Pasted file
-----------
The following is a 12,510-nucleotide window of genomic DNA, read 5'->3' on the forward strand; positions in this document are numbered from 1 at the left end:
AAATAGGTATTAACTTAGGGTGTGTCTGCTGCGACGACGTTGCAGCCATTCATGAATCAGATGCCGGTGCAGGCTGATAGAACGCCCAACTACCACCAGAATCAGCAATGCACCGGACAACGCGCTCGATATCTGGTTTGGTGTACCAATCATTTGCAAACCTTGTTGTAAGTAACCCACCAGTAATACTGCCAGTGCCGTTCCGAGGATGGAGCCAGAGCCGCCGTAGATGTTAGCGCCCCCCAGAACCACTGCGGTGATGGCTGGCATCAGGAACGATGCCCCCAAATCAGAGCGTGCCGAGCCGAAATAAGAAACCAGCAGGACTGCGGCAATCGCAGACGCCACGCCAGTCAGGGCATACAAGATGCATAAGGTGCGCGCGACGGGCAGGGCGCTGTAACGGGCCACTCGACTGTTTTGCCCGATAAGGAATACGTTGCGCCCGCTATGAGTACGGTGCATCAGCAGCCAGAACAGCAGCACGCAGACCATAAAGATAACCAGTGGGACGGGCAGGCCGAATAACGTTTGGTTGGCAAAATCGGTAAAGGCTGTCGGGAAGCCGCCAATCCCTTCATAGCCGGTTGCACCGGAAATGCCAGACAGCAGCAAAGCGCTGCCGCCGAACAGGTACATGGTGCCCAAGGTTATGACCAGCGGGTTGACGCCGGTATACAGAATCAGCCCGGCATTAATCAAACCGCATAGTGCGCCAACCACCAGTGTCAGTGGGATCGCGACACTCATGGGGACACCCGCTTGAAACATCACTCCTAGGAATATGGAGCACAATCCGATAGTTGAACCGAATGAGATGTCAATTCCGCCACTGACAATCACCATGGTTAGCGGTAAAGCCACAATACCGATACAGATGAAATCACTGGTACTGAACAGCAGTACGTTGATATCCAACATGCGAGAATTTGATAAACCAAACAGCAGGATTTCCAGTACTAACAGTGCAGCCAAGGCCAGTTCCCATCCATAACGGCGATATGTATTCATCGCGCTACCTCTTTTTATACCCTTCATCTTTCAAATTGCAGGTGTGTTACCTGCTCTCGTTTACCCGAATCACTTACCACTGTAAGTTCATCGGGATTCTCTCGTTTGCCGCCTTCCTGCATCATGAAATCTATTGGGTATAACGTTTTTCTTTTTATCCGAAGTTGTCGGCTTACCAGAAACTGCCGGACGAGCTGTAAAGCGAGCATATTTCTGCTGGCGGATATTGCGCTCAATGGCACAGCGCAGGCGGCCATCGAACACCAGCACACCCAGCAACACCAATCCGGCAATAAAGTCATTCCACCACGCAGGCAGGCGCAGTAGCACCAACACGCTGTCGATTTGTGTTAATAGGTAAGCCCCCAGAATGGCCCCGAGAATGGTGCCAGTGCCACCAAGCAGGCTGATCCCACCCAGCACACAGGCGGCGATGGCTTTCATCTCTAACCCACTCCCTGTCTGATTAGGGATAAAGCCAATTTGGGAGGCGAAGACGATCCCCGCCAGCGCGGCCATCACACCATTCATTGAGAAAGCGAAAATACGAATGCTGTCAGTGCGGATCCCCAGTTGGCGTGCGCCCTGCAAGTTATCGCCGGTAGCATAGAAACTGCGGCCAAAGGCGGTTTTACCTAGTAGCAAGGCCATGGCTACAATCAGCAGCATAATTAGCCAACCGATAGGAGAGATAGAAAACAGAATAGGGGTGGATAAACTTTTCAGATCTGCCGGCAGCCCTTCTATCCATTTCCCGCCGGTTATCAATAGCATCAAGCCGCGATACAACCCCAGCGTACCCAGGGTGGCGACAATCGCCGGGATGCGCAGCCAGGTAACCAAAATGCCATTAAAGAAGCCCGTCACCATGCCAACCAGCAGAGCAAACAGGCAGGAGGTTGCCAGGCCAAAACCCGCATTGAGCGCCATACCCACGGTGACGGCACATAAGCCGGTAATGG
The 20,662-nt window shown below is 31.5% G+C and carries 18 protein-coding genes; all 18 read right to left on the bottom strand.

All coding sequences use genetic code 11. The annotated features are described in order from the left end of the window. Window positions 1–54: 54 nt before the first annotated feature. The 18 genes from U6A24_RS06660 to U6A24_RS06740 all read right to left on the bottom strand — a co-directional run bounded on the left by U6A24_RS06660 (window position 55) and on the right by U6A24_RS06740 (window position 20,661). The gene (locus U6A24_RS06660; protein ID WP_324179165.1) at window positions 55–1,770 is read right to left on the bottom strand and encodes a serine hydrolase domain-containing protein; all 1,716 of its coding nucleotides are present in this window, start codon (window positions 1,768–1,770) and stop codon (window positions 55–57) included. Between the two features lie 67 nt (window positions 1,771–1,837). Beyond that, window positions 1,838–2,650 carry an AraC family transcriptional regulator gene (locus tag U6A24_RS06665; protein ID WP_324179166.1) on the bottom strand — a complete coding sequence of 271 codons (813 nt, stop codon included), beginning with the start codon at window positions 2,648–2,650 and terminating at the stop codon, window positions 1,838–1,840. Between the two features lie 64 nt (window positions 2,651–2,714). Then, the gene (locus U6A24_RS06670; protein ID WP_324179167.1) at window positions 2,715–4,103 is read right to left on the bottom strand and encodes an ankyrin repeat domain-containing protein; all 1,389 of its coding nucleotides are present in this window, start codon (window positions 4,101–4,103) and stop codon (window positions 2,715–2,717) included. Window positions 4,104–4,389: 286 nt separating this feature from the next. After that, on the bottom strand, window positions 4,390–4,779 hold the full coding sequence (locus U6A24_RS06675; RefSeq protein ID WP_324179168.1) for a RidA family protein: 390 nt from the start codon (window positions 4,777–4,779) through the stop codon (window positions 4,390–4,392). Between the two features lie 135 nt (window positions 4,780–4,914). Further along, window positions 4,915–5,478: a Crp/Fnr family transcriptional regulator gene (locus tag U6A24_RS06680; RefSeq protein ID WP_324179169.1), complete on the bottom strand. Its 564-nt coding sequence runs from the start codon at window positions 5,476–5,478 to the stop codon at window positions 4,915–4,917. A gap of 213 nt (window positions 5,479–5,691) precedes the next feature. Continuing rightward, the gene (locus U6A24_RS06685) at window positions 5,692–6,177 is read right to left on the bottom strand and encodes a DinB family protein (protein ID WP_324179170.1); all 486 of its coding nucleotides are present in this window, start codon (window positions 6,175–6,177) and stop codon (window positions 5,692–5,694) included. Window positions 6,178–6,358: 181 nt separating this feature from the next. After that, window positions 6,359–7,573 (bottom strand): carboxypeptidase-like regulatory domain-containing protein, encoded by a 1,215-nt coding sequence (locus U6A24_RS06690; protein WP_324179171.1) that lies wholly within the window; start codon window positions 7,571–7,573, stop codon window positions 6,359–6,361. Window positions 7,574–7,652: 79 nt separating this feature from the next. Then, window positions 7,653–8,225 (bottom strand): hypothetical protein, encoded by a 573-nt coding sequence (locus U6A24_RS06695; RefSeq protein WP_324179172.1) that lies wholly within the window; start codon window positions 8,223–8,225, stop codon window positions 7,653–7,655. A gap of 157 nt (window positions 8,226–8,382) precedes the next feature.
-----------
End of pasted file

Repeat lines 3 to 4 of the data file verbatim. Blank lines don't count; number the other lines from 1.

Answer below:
The 20,662-nt window shown below is 31.5% G+C and carries 18 protein-coding genes; all 18 read right to left on the bottom strand.

All coding sequences use genetic code 11. The annotated features are described in order from the left end of the window. Window positions 1–54: 54 nt before the first annotated feature. The 18 genes from U6A24_RS06660 to U6A24_RS06740 all read right to left on the bottom strand — a co-directional run bounded on the left by U6A24_RS06660 (window position 55) and on the right by U6A24_RS06740 (window position 20,661). The gene (locus U6A24_RS06660; protein ID WP_324179165.1) at window positions 55–1,770 is read right to left on the bottom strand and encodes a serine hydrolase domain-containing protein; all 1,716 of its coding nucleotides are present in this window, start codon (window positions 1,768–1,770) and stop codon (window positions 55–57) included. Between the two features lie 67 nt (window positions 1,771–1,837). Beyond that, window positions 1,838–2,650 carry an AraC family transcriptional regulator gene (locus tag U6A24_RS06665; protein ID WP_324179166.1) on the bottom strand — a complete coding sequence of 271 codons (813 nt, stop codon included), beginning with the start codon at window positions 2,648–2,650 and terminating at the stop codon, window positions 1,838–1,840. Between the two features lie 64 nt (window positions 2,651–2,714). Then, the gene (locus U6A24_RS06670; protein ID WP_324179167.1) at window positions 2,715–4,103 is read right to left on the bottom strand and encodes an ankyrin repeat domain-containing protein; all 1,389 of its coding nucleotides are present in this window, start codon (window positions 4,101–4,103) and stop codon (window positions 2,715–2,717) included. Window positions 4,104–4,389: 286 nt separating this feature from the next. After that, on the bottom strand, window positions 4,390–4,779 hold the full coding sequence (locus U6A24_RS06675; RefSeq protein ID WP_324179168.1) for a RidA family protein: 390 nt from the start codon (window positions 4,777–4,779) through the stop codon (window positions 4,390–4,392). Between the two features lie 135 nt (window positions 4,780–4,914). Further along, window positions 4,915–5,478: a Crp/Fnr family transcriptional regulator gene (locus tag U6A24_RS06680; RefSeq protein ID WP_324179169.1), complete on the bottom strand. Its 564-nt coding sequence runs from the start codon at window positions 5,476–5,478 to the stop codon at window positions 4,915–4,917. A gap of 213 nt (window positions 5,479–5,691) precedes the next feature. Continuing rightward, the gene (locus U6A24_RS06685) at window positions 5,692–6,177 is read right to left on the bottom strand and encodes a DinB family protein (protein ID WP_324179170.1); all 486 of its coding nucleotides are present in this window, start codon (window positions 6,175–6,177) and stop codon (window positions 5,692–5,694) included. Window positions 6,178–6,358: 181 nt separating this feature from the next. After that, window positions 6,359–7,573 (bottom strand): carboxypeptidase-like regulatory domain-containing protein, encoded by a 1,215-nt coding sequence (locus U6A24_RS06690; protein WP_324179171.1) that lies wholly within the window; start codon window positions 7,571–7,573, stop codon window positions 6,359–6,361. Window positions 7,574–7,652: 79 nt separating this feature from the next. Then, window positions 7,653–8,225 (bottom strand): hypothetical protein, encoded by a 573-nt coding sequence (locus U6A24_RS06695; RefSeq protein WP_324179172.1) that lies wholly within the window; start codon window positions 8,223–8,225, stop codon window positions 7,653–7,655. A gap of 157 nt (window positions 8,226–8,382) precedes the next feature.